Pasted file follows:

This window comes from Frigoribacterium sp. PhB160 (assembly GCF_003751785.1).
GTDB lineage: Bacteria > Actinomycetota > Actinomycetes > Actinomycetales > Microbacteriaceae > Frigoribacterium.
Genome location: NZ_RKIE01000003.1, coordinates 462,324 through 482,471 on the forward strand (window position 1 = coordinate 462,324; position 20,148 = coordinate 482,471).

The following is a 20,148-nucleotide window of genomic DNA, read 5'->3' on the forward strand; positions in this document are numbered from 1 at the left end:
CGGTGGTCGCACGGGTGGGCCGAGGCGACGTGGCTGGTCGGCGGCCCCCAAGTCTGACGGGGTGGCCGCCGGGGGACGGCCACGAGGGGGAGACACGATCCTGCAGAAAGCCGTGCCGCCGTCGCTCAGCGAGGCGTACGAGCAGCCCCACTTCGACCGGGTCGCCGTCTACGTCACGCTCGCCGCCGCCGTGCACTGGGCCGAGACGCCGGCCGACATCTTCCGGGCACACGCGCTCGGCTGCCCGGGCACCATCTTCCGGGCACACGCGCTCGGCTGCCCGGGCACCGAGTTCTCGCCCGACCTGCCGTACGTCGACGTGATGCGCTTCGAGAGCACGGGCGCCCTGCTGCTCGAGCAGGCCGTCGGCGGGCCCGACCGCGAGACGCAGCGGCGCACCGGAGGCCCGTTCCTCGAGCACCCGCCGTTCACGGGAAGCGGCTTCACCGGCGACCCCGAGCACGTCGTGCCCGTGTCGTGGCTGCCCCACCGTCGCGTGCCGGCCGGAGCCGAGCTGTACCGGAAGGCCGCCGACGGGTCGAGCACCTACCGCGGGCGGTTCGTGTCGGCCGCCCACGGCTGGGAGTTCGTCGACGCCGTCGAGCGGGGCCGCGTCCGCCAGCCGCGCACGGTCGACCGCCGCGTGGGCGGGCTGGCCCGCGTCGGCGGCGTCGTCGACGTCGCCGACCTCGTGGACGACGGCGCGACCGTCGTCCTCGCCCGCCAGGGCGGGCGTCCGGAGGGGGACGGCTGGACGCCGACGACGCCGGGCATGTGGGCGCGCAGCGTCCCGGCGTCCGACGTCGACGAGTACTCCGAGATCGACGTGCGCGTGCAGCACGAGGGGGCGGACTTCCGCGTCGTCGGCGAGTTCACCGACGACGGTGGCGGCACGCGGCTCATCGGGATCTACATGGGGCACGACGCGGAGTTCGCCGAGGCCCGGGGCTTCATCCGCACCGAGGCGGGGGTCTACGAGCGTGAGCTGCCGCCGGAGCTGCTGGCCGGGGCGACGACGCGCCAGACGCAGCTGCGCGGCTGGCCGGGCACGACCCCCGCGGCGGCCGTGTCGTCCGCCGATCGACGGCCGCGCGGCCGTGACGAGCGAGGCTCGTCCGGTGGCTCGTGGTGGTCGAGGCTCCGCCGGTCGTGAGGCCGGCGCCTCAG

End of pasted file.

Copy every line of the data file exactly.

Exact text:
This window comes from Frigoribacterium sp. PhB160 (assembly GCF_003751785.1).
GTDB lineage: Bacteria > Actinomycetota > Actinomycetes > Actinomycetales > Microbacteriaceae > Frigoribacterium.
Genome location: NZ_RKIE01000003.1, coordinates 462,324 through 482,471 on the forward strand (window position 1 = coordinate 462,324; position 20,148 = coordinate 482,471).

The following is a 20,148-nucleotide window of genomic DNA, read 5'->3' on the forward strand; positions in this document are numbered from 1 at the left end:
CGGTGGTCGCACGGGTGGGCCGAGGCGACGTGGCTGGTCGGCGGCCCCCAAGTCTGACGGGGTGGCCGCCGGGGGACGGCCACGAGGGGGAGACACGATCCTGCAGAAAGCCGTGCCGCCGTCGCTCAGCGAGGCGTACGAGCAGCCCCACTTCGACCGGGTCGCCGTCTACGTCACGCTCGCCGCCGCCGTGCACTGGGCCGAGACGCCGGCCGACATCTTCCGGGCACACGCGCTCGGCTGCCCGGGCACCATCTTCCGGGCACACGCGCTCGGCTGCCCGGGCACCGAGTTCTCGCCCGACCTGCCGTACGTCGACGTGATGCGCTTCGAGAGCACGGGCGCCCTGCTGCTCGAGCAGGCCGTCGGCGGGCCCGACCGCGAGACGCAGCGGCGCACCGGAGGCCCGTTCCTCGAGCACCCGCCGTTCACGGGAAGCGGCTTCACCGGCGACCCCGAGCACGTCGTGCCCGTGTCGTGGCTGCCCCACCGTCGCGTGCCGGCCGGAGCCGAGCTGTACCGGAAGGCCGCCGACGGGTCGAGCACCTACCGCGGGCGGTTCGTGTCGGCCGCCCACGGCTGGGAGTTCGTCGACGCCGTCGAGCGGGGCCGCGTCCGCCAGCCGCGCACGGTCGACCGCCGCGTGGGCGGGCTGGCCCGCGTCGGCGGCGTCGTCGACGTCGCCGACCTCGTGGACGACGGCGCGACCGTCGTCCTCGCCCGCCAGGGCGGGCGTCCGGAGGGGGACGGCTGGACGCCGACGACGCCGGGCATGTGGGCGCGCAGCGTCCCGGCGTCCGACGTCGACGAGTACTCCGAGATCGACGTGCGCGTGCAGCACGAGGGGGCGGACTTCCGCGTCGTCGGCGAGTTCACCGACGACGGTGGCGGCACGCGGCTCATCGGGATCTACATGGGGCACGACGCGGAGTTCGCCGAGGCCCGGGGCTTCATCCGCACCGAGGCGGGGGTCTACGAGCGTGAGCTGCCGCCGGAGCTGCTGGCCGGGGCGACGACGCGCCAGACGCAGCTGCGCGGCTGGCCGGGCACGACCCCCGCGGCGGCCGTGTCGTCCGCCGATCGACGGCCGCGCGGCCGTGACGAGCGAGGCTCGTCCGGTGGCTCGTGGTGGTCGAGGCTCCGCCGGTCGTGAGGCCGGCGCCTCAG